Uniform Accounting highlights that NCR’s Adjusted EPS is stronger than as-reported metrics reflect, and growth is accelerating, which valuations don’t reflect
- NCR’s traditional EPS is materially distorted by the accounting for operating leases and R&D
- After making the appropriate UAFRS adjustments, EPS’ growth has been strong, is accelerating to 48% this year, and EPS’ is well above levels as-reported metrics would suggest
- Additionally, NCR trades at an extremely inexpensive 0.25x UAFRS-adjusted PEG, trades at valuations below peers, and as-reported P/E overstates valuations
NCR Corporation (NCR) is expected to release Q1 2017 as-reported earnings of $0.44 per share on 4/20, representing 84% growth from $0.24 levels during the same period last year. Additionally, full-year EPS expectations are as aggressive, and are for 87% growth year-over-year, from $1.77 in 2016 to $3.31. That said, the firm still trades below corporate average valuations, likely a result of investor aversion to investing in companies with volatile, recently negative earnings.
However, after making appropriate adjustments under Uniform Accounting Financial Reporting Standards (UAFRS), it is apparent that profitability has actually been much stronger than as-reported metrics suggest, and although growth is not expected to be as strong, it is accelerating and warrants a premium to where NCR is currently trading.
Specifically, under UAFRS, Adjusted EPS (EPS’) is expected to grow by 28% in Q1, to $1.06, and by 48% in the full year 2017, from $4.14 to $6.12. Moreover, this is following a strong growth in 2016, when EPS’ grew 16%, and a strong profitability in 2015, with EPS’ at $3.57, which is directionally different than as-reported EPS of -$1.06 in 2015, indicating investors may not realize how strong and stable NCR’s profitability is. After making the appropriate adjustments, it is apparent that NCR has earnings stability and EPS’ growth similar to firms trading at greater multiples, and this likely warrants upside from current levels.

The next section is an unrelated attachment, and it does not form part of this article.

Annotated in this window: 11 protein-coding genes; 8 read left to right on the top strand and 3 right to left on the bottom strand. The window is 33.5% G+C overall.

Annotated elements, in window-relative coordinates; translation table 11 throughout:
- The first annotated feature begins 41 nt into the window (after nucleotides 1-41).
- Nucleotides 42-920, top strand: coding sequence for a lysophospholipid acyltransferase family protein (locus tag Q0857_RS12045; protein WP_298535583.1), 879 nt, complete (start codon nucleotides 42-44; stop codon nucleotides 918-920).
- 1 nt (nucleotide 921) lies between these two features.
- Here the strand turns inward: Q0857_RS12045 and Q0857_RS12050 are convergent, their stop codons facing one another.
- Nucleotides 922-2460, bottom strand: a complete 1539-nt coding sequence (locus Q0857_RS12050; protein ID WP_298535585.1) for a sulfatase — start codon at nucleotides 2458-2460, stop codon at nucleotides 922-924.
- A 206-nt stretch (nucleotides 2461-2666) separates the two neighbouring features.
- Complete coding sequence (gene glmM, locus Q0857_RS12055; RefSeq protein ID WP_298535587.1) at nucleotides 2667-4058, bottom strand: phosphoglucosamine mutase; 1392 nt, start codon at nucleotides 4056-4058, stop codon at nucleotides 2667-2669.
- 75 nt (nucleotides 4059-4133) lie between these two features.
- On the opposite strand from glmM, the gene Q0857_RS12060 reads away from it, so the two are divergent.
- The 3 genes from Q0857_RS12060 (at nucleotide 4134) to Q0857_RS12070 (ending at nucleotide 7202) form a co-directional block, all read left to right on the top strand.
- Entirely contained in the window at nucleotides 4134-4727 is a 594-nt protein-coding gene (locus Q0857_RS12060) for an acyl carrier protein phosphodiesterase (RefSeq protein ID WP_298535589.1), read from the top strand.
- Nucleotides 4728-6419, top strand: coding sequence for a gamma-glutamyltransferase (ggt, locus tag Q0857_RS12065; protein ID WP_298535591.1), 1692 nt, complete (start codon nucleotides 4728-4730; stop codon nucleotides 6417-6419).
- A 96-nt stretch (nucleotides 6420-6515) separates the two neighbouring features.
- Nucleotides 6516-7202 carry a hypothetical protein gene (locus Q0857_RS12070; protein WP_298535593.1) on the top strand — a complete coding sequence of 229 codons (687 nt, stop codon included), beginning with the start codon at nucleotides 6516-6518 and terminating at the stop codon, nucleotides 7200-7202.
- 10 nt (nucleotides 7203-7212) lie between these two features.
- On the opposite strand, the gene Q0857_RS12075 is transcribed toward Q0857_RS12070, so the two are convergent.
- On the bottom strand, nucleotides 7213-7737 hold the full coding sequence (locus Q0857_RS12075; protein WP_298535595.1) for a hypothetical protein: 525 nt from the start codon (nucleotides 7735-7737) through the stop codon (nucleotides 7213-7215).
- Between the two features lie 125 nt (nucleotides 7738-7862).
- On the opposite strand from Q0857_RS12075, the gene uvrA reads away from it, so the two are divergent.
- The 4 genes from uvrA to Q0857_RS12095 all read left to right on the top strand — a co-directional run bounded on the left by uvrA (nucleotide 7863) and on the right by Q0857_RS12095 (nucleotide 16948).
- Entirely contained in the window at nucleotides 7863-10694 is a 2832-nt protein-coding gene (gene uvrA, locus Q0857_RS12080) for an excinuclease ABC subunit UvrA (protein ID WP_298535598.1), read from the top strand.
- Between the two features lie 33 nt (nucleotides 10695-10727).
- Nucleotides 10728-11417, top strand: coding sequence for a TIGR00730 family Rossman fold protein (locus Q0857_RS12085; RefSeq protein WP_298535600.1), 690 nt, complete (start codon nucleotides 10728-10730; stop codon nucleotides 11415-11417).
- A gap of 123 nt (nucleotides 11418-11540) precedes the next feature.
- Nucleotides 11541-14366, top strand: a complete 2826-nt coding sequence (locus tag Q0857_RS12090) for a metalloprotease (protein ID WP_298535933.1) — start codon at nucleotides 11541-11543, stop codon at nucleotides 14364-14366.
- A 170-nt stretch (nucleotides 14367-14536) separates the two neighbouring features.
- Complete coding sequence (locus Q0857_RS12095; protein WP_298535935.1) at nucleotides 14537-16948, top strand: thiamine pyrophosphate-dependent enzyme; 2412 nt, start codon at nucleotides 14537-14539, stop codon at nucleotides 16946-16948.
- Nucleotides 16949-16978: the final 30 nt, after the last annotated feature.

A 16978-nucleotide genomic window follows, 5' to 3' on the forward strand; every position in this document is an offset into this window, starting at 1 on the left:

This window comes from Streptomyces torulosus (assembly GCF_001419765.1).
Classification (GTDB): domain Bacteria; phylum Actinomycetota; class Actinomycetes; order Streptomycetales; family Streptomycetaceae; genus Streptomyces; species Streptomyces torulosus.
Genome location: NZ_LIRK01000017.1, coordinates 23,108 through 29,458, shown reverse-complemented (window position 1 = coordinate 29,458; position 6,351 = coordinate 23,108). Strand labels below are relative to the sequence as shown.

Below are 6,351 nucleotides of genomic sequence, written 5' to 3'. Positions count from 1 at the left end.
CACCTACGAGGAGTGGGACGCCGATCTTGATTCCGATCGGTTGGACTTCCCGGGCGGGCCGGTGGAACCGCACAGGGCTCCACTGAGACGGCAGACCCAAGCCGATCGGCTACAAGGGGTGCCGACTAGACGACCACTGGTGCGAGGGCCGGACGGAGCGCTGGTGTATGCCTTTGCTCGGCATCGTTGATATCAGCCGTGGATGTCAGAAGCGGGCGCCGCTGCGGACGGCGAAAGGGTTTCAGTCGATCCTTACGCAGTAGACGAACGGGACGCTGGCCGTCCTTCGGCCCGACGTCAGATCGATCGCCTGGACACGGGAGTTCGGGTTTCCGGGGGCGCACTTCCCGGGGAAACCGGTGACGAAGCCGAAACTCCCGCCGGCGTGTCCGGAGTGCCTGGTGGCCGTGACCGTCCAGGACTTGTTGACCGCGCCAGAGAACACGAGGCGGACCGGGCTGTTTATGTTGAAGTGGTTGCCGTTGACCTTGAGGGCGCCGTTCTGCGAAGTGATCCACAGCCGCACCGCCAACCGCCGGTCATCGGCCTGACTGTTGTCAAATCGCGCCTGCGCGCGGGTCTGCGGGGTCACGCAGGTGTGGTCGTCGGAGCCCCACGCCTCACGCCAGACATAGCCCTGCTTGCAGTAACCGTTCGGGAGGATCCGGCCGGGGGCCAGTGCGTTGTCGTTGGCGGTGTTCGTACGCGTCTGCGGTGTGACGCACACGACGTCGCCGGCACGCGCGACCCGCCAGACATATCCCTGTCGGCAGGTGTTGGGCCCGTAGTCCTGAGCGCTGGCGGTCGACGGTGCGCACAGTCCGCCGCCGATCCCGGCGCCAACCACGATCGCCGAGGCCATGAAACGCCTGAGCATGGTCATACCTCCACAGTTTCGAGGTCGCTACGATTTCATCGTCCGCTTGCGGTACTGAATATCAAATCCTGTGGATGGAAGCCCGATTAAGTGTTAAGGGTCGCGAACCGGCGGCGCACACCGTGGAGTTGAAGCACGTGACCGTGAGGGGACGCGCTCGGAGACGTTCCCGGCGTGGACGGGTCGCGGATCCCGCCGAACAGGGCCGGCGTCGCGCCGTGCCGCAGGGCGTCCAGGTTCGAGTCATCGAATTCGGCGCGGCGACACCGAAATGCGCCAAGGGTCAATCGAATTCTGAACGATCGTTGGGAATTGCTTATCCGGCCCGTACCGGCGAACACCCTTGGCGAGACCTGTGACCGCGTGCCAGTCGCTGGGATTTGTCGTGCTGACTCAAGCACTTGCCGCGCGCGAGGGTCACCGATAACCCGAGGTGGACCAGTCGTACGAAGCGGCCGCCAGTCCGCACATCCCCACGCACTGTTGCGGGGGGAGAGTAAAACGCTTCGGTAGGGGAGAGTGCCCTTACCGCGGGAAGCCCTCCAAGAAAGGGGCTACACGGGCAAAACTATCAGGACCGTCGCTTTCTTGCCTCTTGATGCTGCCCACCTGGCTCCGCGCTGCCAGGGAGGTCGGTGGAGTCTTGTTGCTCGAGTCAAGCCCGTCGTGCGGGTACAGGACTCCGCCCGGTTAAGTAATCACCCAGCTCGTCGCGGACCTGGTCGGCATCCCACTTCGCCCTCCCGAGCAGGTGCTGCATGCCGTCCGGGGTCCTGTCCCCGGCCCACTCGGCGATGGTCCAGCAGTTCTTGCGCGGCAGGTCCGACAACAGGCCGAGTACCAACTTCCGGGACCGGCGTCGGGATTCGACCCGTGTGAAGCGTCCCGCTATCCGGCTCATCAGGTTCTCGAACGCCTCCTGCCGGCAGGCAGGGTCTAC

The quarterly results show a similar trend, with continued strength in EPS’ that is not expected to change soon. As a result of greater-than-reported profitability, valuations are even cheaper than a 13.1x P/E indicates, and given that, would already represent a material discount to peers and further upside for NCR is likely justified.
UAFRS, Uniform Adjusted Financial Reporting Standards, call for removal of distortions from issues like the treatment of leases and R&D. Once removed, it is apparent that while EPS’ growth will be slightly weaker than traditional EPS suggests, this is because EPS’ is already significantly greater.
UAFRS vs. As-Reported EPS
Investors make major decisions about which companies to own based on quarterly company earnings, the most common metric mentioned in traditional corporate investment analysis.
However, more often than not, the earnings that companies report in any given quarter can swing wildly and lead investors to completely wrong conclusions, because GAAP and IFRS rules force management to report results in ways that are not representative of the real operating performance of the business.
While there is a case to be made that some management teams can use “creative accounting” to adjust numbers, the research would show that more often than not, the real problem is with the accounting rules themselves, not management’s use of them.
Impact of Adjustments from GAAP to UAFRS
There are several adjustments required to make earnings representative of a firm’s true cash flows. For NCR, the most material are related to R&D and operating leases.